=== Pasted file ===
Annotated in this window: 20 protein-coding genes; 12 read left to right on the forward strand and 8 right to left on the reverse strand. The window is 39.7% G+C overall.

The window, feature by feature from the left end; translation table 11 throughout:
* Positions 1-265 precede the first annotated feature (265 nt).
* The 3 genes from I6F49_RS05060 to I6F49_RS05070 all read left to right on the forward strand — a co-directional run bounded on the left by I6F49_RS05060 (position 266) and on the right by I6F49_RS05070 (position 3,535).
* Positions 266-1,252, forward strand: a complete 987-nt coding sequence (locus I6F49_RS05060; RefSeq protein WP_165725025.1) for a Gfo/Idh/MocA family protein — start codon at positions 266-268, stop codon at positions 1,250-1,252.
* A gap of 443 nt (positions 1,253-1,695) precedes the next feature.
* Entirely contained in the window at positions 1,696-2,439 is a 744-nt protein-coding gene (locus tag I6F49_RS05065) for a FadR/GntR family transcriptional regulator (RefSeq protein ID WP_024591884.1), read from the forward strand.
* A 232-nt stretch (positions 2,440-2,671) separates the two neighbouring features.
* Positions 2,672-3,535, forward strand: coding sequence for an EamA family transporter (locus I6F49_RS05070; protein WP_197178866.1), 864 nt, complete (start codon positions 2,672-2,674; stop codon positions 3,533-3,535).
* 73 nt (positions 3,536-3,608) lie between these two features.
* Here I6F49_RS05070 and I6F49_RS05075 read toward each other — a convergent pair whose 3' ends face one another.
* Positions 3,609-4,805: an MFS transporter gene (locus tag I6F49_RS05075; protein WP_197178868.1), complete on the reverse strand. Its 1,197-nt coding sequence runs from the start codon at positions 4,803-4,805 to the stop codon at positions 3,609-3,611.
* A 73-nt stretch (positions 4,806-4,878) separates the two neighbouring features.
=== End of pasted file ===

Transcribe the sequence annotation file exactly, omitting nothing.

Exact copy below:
Annotated in this window: 20 protein-coding genes; 12 read left to right on the forward strand and 8 right to left on the reverse strand. The window is 39.7% G+C overall.

The window, feature by feature from the left end; translation table 11 throughout:
* Positions 1-265 precede the first annotated feature (265 nt).
* The 3 genes from I6F49_RS05060 to I6F49_RS05070 all read left to right on the forward strand — a co-directional run bounded on the left by I6F49_RS05060 (position 266) and on the right by I6F49_RS05070 (position 3,535).
* Positions 266-1,252, forward strand: a complete 987-nt coding sequence (locus I6F49_RS05060; RefSeq protein WP_165725025.1) for a Gfo/Idh/MocA family protein — start codon at positions 266-268, stop codon at positions 1,250-1,252.
* A gap of 443 nt (positions 1,253-1,695) precedes the next feature.
* Entirely contained in the window at positions 1,696-2,439 is a 744-nt protein-coding gene (locus tag I6F49_RS05065) for a FadR/GntR family transcriptional regulator (RefSeq protein ID WP_024591884.1), read from the forward strand.
* A 232-nt stretch (positions 2,440-2,671) separates the two neighbouring features.
* Positions 2,672-3,535, forward strand: coding sequence for an EamA family transporter (locus I6F49_RS05070; protein WP_197178866.1), 864 nt, complete (start codon positions 2,672-2,674; stop codon positions 3,533-3,535).
* 73 nt (positions 3,536-3,608) lie between these two features.
* Here I6F49_RS05070 and I6F49_RS05075 read toward each other — a convergent pair whose 3' ends face one another.
* Positions 3,609-4,805: an MFS transporter gene (locus tag I6F49_RS05075; protein WP_197178868.1), complete on the reverse strand. Its 1,197-nt coding sequence runs from the start codon at positions 4,803-4,805 to the stop codon at positions 3,609-3,611.
* A 73-nt stretch (positions 4,806-4,878) separates the two neighbouring features.